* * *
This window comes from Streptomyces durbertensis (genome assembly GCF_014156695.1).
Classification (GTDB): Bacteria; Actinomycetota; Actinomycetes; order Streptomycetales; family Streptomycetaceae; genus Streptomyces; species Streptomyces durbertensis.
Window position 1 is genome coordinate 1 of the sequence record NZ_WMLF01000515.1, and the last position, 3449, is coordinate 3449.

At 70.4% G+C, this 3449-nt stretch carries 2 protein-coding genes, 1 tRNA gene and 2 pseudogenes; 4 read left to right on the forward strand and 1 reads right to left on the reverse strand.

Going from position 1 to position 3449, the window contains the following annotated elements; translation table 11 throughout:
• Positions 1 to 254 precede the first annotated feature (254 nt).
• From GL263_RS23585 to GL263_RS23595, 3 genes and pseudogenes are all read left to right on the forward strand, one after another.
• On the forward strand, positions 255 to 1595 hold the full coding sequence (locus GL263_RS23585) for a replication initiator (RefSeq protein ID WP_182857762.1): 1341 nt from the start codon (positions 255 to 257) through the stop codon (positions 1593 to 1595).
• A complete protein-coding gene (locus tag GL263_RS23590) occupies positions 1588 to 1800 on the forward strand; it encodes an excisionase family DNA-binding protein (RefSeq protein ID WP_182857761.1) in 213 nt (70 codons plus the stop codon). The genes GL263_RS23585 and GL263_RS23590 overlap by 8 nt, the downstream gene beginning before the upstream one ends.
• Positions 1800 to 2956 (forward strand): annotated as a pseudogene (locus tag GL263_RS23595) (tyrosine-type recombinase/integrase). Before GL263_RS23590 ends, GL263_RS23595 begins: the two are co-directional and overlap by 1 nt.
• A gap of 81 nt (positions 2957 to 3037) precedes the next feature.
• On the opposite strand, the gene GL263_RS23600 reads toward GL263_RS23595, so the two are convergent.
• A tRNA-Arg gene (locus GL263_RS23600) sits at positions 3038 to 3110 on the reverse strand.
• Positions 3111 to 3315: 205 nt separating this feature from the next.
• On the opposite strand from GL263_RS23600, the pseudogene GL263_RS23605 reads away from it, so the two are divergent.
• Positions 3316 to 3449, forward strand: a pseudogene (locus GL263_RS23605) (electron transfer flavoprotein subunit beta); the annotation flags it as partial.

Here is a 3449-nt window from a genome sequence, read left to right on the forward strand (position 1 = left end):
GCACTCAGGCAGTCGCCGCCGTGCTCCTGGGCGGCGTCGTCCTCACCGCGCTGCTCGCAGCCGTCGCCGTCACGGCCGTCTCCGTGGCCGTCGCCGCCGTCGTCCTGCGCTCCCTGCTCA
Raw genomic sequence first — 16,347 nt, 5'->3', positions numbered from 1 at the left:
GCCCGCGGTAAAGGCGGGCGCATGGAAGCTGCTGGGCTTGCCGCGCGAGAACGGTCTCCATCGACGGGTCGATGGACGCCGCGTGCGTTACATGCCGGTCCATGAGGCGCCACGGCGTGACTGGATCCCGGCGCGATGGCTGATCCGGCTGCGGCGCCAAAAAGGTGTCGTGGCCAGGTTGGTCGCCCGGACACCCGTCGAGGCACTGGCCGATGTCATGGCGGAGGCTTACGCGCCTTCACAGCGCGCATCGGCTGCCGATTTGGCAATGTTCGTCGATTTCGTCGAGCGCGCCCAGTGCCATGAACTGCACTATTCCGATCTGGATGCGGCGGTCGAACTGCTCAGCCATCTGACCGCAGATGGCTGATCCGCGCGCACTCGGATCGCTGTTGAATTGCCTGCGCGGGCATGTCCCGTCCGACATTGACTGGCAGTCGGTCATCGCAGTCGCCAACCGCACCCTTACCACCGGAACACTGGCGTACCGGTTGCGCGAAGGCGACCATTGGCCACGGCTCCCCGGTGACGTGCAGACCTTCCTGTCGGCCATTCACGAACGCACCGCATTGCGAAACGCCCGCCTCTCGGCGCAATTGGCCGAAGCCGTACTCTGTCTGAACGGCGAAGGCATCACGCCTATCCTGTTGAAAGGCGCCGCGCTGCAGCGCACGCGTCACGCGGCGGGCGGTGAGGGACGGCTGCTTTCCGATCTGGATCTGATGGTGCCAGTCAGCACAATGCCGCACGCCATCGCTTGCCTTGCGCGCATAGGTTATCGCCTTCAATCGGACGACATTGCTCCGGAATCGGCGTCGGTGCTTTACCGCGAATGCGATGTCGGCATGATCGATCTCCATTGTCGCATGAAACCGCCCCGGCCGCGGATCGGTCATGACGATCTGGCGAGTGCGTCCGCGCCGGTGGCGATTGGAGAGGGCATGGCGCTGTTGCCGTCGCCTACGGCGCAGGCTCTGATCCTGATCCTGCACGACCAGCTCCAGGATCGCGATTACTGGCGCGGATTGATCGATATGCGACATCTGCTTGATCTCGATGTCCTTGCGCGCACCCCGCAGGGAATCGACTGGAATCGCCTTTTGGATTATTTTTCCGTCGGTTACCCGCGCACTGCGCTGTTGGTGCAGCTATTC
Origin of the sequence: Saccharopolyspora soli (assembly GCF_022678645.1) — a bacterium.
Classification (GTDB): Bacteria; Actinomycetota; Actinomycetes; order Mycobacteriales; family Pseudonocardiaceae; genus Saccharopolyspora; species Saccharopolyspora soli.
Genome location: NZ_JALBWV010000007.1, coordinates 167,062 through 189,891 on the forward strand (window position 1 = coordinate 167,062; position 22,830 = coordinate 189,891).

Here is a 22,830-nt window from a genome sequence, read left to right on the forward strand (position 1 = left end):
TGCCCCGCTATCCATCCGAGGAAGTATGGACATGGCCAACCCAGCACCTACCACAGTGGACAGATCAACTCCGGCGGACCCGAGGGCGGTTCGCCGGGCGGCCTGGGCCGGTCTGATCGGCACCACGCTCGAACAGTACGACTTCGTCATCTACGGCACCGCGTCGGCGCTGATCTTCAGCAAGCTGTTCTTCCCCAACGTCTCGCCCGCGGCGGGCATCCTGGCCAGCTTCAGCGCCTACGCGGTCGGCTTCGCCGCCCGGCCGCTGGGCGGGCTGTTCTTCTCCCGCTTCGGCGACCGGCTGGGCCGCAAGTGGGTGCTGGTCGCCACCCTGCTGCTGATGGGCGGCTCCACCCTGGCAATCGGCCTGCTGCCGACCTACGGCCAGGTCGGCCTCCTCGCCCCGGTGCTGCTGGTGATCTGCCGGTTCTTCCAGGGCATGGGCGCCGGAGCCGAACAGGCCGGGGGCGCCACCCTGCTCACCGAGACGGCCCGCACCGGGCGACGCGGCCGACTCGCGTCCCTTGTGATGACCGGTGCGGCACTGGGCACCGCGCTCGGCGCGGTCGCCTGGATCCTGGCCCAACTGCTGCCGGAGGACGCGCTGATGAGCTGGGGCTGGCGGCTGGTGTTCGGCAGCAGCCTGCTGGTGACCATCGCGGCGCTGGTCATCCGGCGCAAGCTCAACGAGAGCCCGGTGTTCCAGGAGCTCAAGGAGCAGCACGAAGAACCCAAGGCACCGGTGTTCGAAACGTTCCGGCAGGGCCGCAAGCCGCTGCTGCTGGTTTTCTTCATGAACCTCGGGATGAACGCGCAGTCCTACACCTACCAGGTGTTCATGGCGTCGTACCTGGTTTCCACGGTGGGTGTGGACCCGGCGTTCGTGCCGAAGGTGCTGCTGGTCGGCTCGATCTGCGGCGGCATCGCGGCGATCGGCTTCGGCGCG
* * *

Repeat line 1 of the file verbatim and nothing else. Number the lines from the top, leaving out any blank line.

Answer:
This window comes from Streptomyces durbertensis (genome assembly GCF_014156695.1).